The Roaches

Memories from a trip to Keswick - 2017

March 2017 - Well, Keswick again. The same personnel from the previous year were ready for another great week's walking. Jon and Sarah had travelled up on the Friday with Al, Ann, Dave, Gordon, Jane and myself joining them on the Saturday. The waterproofs had been reproofed so we were ready for whatever weather the hills threw at us.

SUNDAY - Derwent Water circuit from Keswick.

The forecast was for heavy rain and the forecast was correct. We'd made the decision to walk no matter what so why not take on an 11.5 mile easy stroll around Derwent Water?

After bypassing Friar's Crag we immediately hit a flooded area of the path which forced us to divert to the road. We'd half expected this as the rain had fallen all night and Derwent Water was looking pretty high. The lakeside path was unusable and the bridge which allows easy access to the far shore at the southern end of the lake was completely flooded and inaccessible. This meant that we had to walk down to Grange in order to bypass the sunken bridge.

Rather than risk hitting more floods on the Cumbria Way we decided to use the road beneath Cat Bells which resulted in better progress. The rain however, continued to fall.

Soppy Jane and soppy Gordon on the road beneath Cat Bells.

On reaching Hawse End we used the same path to Keswick that we'd used on 1229392 occasions. This was familar territory.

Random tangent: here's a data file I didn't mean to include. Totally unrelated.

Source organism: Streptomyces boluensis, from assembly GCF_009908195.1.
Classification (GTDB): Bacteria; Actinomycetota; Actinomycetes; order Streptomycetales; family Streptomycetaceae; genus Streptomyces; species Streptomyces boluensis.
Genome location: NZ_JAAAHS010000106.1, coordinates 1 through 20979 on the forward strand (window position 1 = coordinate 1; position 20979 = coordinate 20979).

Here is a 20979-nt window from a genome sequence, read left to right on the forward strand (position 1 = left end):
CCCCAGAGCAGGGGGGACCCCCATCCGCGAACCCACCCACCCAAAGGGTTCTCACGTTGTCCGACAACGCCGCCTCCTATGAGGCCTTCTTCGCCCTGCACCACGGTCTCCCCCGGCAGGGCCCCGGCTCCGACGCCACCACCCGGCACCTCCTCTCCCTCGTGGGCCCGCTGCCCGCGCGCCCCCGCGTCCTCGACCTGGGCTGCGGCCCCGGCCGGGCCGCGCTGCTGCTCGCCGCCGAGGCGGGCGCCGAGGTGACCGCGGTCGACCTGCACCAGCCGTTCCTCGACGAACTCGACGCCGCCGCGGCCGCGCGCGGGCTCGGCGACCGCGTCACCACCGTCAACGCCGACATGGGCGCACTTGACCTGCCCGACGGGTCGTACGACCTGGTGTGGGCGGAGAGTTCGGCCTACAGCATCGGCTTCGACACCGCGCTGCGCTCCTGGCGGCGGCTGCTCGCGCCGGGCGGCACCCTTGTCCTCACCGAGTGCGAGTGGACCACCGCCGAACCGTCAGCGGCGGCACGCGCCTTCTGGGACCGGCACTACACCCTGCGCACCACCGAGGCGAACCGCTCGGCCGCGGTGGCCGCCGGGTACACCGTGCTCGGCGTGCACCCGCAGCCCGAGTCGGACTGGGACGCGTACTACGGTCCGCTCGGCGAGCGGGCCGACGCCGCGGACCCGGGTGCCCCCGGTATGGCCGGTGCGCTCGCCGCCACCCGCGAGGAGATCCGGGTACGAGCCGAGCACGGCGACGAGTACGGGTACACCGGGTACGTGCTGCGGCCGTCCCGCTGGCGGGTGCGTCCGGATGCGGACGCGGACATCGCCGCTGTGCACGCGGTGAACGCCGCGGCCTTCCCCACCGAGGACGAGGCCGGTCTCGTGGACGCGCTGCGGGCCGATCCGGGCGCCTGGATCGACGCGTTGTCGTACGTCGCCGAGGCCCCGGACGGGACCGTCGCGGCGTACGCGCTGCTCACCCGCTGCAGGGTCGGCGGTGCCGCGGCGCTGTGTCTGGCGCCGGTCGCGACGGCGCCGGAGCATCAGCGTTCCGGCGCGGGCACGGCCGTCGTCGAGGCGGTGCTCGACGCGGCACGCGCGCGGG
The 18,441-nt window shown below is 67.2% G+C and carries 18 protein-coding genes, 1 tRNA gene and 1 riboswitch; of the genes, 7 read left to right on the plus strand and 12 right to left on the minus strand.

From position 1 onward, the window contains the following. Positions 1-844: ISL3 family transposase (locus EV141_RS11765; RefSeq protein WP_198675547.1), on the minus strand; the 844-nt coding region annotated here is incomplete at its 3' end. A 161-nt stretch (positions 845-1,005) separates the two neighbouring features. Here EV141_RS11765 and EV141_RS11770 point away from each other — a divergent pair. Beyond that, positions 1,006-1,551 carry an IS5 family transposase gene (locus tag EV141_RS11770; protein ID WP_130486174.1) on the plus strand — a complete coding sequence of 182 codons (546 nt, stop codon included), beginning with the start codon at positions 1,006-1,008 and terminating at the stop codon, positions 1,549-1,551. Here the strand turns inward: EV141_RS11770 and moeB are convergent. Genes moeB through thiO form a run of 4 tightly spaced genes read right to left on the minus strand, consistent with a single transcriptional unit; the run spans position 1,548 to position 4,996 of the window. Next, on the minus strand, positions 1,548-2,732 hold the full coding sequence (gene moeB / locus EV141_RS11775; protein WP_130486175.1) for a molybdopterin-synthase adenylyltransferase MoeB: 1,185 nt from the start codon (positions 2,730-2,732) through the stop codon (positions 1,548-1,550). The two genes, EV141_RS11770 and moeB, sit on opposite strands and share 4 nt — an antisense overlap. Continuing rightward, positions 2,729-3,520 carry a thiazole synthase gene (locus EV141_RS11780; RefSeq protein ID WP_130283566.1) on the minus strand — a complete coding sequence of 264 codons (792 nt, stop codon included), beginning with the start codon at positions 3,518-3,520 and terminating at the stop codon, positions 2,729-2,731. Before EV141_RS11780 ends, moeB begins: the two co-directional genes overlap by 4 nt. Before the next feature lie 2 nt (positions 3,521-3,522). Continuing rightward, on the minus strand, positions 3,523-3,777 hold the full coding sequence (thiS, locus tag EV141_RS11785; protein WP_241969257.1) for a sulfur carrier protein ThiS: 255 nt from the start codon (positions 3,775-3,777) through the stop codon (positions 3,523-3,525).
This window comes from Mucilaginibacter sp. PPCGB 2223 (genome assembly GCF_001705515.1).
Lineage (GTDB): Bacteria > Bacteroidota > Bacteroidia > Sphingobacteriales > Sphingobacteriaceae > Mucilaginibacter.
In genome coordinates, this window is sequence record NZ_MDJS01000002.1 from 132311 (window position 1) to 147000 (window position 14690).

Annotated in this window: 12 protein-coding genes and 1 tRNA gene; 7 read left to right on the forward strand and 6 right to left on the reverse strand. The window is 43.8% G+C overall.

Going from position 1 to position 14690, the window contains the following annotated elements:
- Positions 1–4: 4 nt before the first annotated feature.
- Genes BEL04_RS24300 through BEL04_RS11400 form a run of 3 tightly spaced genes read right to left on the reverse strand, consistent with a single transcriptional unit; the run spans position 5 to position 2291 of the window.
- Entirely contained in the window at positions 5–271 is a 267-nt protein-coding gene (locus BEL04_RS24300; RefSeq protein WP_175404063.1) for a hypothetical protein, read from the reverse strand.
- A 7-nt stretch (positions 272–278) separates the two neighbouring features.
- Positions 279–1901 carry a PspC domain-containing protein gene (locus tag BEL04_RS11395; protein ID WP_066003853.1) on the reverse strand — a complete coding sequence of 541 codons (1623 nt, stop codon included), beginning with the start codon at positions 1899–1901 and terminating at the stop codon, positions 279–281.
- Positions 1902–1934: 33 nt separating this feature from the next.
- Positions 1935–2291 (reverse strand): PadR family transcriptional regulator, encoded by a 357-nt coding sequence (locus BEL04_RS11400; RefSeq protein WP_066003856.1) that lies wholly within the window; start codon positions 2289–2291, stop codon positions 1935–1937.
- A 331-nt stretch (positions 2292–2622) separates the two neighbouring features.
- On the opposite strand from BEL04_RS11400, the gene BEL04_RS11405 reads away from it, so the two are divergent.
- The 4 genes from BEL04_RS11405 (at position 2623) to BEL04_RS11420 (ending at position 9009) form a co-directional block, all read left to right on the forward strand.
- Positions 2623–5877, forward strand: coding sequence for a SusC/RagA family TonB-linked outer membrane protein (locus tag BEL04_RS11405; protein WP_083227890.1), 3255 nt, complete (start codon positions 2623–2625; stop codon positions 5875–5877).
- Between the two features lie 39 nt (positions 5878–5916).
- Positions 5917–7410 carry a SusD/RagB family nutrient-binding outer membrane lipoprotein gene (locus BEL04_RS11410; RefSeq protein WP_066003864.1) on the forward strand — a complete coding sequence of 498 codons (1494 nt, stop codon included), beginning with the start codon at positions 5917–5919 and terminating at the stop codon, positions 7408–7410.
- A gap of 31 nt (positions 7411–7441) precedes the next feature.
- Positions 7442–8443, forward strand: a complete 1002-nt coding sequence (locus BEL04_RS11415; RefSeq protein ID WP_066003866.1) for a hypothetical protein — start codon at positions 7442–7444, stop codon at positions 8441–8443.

We reached Keswick and enjoyed beers, wine and food in preparation for a better day's walking. The forecast was good and a new Wainwright had been targetted so what could possibly go wrong.

Meanwhile - outside the house....

MONDAY - High Rigg

We awoke to find a solitary Gordon in the kitchen. He was wearing jeans.

Jane had fallen down the steps at the side of the house when returning from the previous night's pub visit (not drunk) and had hurt her arm and shoulder. She hadn't had a great night so Gordon's plan was to take her to the local A&E. Another big shock was caused by Dave appearing in his walking gear. Dave has a reputation for turning up in his jeans the morning after the previous day's walk but there he was - all kitted up and ready for the off.

The others had arranged to walk the small but perfectly positioned Wainwright of High Rigg in St Johns in the Vale. I drove Gordon and Jane to Keswick A&E but returned to join the others where we hopped on the ridiculously expensive bus from Keswick to Stanah - Five pounds fucking fifty each.

The weather was spot on and a different world from the relentless rain of the previous day.

Dave and Al prepare to experience the horrors of High Rigg.

The weather improved as we ascended and the path, despite being damp, exhibited nothing of the flooding around Derwent Water. The views to the south over Thirlmere and towards Clough Heed were particularly good.

The view south towards Helvellyn and Thirlmere.

The walking was pleasant and easy and after a short distance the summit could be seen ahead.

Looking to the summit of High Rigg with Skiddaw and Blencathra in the distance.

High Rigg summit shot. All very pleasant. Dave's new superboots getting their first proper outing.

Shortly after summitting the path descended steeply to the small chapel in St Johns in the Vale. We took lunch here before setting off in a northerly direction across Low Rigg to Tewet Tarn. A short hail shower resulted in the temporary donning of waterproofs but these were quickly removed as the sun made a reappearance.

Clough Head and sheep from near Tewet Tarn.